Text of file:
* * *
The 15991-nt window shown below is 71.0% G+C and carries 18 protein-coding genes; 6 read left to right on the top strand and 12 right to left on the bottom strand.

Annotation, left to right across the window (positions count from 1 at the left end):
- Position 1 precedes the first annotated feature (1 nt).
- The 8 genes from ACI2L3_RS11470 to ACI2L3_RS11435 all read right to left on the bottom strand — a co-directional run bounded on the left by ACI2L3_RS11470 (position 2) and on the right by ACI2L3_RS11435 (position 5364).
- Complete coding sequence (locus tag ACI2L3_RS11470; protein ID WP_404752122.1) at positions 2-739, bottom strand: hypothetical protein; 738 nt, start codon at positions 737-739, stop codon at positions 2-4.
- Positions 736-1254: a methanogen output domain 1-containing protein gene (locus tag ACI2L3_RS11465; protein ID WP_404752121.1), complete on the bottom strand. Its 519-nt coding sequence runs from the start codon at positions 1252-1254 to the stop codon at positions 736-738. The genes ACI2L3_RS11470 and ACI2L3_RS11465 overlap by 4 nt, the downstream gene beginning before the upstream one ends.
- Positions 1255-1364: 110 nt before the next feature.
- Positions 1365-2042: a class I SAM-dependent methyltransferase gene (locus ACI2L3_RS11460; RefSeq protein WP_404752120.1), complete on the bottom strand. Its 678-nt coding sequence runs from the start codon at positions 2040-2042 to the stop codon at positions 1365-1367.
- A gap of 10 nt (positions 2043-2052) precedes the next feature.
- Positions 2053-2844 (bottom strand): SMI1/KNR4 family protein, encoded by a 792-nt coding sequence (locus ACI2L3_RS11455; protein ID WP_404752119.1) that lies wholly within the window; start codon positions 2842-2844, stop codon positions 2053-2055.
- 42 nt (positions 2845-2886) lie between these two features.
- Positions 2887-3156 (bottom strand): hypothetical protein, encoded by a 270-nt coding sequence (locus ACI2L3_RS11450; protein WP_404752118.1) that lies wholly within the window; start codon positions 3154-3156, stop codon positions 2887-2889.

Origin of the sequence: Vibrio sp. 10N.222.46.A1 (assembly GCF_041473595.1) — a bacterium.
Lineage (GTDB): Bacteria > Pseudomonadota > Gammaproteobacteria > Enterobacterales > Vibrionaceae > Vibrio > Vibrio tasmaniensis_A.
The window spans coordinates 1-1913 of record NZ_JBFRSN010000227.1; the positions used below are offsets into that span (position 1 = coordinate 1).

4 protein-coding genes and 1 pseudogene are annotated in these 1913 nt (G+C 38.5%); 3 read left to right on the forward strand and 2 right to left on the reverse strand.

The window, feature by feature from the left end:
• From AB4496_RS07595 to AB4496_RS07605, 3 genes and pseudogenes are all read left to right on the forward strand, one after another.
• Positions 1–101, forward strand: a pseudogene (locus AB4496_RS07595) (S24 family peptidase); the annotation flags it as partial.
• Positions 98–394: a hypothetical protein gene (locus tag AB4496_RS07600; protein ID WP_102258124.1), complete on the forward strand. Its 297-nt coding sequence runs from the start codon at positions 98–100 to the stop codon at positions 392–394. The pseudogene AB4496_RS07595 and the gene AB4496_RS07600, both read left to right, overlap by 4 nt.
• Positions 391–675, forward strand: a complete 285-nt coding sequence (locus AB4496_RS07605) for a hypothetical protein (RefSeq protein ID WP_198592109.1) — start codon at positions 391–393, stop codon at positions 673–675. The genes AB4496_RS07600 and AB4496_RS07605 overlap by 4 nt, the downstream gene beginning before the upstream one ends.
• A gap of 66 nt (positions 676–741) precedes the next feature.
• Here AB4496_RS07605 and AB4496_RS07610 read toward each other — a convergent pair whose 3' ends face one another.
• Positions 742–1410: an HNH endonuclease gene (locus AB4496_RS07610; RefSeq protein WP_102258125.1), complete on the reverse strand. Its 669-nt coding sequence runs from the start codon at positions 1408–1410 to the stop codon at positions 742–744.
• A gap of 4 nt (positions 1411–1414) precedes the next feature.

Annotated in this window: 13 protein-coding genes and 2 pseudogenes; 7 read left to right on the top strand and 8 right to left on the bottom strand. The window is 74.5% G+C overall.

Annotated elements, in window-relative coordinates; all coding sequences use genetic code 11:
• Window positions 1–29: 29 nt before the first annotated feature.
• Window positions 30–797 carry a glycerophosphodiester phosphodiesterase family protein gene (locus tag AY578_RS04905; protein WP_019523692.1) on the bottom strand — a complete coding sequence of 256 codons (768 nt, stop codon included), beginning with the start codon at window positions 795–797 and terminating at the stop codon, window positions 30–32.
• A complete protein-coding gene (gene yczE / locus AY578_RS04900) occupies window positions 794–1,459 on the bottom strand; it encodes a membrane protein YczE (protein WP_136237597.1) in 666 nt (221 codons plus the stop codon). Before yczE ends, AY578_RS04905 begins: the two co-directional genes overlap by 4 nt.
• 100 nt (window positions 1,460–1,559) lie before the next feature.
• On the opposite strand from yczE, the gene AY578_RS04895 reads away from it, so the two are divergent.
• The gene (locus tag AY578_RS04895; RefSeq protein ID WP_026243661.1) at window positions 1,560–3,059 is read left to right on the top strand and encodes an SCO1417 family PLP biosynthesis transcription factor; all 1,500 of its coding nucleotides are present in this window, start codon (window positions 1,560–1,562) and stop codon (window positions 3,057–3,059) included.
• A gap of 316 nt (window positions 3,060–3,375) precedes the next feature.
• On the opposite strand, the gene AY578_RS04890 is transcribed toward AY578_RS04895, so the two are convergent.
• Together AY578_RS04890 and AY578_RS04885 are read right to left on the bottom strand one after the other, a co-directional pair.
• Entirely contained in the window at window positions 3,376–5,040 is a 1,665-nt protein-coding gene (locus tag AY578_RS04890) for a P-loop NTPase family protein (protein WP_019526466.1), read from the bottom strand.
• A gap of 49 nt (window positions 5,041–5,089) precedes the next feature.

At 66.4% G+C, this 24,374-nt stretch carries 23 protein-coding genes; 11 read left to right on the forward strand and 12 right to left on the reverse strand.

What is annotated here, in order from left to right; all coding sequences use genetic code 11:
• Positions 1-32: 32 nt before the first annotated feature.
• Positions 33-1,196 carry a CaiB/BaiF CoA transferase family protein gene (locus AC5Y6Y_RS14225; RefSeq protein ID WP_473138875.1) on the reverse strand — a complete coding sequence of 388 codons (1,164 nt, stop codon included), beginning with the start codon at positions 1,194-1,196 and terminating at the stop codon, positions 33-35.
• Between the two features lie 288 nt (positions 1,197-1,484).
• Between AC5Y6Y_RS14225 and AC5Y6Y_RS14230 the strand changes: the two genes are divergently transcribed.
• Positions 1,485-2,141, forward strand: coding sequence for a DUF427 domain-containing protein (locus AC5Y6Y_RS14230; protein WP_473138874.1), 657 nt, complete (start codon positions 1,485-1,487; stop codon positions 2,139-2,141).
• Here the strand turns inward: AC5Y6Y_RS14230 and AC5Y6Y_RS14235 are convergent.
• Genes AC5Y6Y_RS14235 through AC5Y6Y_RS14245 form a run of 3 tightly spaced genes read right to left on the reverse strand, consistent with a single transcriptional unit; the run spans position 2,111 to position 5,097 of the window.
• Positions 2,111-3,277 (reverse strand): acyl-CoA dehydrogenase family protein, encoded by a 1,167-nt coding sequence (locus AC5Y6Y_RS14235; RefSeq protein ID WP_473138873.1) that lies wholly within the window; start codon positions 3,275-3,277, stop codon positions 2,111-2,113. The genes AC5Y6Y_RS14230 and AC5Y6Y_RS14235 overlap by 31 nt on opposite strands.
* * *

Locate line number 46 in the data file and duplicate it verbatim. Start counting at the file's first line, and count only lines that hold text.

• Here the strand turns inward: AC5Y6Y_RS14230 and AC5Y6Y_RS14235 are convergent.